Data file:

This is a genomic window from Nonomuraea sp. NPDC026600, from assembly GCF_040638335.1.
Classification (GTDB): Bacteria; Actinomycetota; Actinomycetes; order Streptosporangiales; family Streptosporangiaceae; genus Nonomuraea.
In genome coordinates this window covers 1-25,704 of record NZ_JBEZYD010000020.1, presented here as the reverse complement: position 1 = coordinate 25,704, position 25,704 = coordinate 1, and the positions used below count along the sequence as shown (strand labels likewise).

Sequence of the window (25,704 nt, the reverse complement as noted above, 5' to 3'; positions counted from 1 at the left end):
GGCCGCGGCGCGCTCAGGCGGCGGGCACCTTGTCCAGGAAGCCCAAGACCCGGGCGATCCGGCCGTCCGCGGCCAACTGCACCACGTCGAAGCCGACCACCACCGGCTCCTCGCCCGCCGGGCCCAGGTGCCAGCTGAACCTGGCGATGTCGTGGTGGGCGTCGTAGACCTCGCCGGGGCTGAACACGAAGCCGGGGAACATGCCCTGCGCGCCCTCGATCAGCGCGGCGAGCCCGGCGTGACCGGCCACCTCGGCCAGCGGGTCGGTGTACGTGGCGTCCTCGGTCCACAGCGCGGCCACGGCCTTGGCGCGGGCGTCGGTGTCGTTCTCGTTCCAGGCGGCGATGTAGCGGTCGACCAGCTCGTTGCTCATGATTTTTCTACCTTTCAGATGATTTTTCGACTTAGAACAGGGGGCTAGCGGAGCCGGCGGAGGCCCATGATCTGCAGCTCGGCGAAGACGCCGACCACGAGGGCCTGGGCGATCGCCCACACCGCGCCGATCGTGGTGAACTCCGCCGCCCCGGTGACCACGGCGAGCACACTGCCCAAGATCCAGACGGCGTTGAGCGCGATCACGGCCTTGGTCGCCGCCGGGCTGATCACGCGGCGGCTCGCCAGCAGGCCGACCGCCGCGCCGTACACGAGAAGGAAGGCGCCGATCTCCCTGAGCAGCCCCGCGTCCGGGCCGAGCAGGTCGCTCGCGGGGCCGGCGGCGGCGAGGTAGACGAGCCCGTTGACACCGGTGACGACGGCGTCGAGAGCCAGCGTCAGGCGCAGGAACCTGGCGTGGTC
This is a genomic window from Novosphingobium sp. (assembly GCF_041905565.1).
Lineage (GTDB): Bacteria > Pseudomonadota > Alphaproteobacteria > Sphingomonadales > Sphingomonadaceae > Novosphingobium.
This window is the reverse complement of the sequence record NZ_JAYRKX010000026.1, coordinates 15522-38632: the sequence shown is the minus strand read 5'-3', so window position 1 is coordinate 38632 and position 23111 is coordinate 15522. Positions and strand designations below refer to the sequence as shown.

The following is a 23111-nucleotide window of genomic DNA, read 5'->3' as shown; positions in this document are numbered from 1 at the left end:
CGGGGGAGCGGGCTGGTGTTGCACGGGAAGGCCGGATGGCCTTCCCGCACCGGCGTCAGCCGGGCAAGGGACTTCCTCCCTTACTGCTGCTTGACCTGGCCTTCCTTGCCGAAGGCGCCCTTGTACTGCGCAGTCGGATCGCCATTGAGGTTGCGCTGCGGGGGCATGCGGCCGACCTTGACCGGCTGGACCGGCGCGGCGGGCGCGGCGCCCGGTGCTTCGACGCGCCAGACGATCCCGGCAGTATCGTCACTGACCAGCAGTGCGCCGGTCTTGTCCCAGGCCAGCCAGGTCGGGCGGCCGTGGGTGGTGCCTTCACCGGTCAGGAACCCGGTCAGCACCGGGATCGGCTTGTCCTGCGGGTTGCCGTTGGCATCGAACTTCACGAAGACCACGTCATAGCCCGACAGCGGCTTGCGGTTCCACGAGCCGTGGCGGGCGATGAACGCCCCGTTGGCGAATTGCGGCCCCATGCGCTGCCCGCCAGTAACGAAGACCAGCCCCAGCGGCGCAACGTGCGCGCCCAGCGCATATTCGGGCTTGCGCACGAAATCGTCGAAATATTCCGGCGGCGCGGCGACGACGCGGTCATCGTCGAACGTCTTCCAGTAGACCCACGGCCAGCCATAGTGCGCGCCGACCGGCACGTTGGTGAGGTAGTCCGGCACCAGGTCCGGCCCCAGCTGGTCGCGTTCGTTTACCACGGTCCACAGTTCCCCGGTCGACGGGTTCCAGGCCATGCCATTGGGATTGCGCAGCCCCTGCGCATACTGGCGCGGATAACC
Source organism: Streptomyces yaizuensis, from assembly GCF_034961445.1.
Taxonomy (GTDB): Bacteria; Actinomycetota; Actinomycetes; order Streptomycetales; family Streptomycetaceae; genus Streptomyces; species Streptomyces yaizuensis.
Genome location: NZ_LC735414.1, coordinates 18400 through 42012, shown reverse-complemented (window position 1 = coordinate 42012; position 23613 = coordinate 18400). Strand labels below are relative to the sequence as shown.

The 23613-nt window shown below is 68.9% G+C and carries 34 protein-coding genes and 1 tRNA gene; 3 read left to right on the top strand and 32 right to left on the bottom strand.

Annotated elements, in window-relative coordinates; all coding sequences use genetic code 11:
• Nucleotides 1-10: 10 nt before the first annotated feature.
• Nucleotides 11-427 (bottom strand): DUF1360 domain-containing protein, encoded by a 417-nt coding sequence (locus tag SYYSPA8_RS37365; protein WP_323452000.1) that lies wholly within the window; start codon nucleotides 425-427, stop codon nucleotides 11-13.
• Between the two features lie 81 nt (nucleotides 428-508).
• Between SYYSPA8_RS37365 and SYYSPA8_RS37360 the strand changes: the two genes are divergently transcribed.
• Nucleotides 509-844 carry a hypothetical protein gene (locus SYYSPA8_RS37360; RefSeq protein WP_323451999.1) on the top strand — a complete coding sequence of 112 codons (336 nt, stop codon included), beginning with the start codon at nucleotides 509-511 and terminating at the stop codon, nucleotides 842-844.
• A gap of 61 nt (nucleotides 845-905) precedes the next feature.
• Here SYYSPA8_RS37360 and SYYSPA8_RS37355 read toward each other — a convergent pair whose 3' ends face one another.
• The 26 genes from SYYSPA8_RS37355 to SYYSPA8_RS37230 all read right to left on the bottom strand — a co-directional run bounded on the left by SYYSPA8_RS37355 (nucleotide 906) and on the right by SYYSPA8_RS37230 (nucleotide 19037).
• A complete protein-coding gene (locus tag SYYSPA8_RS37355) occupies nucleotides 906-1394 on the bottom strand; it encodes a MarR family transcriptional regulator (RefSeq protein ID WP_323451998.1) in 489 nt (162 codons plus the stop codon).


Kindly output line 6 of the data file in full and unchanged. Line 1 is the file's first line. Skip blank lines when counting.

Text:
This is a genomic window from Novosphingobium sp. (assembly GCF_041905565.1).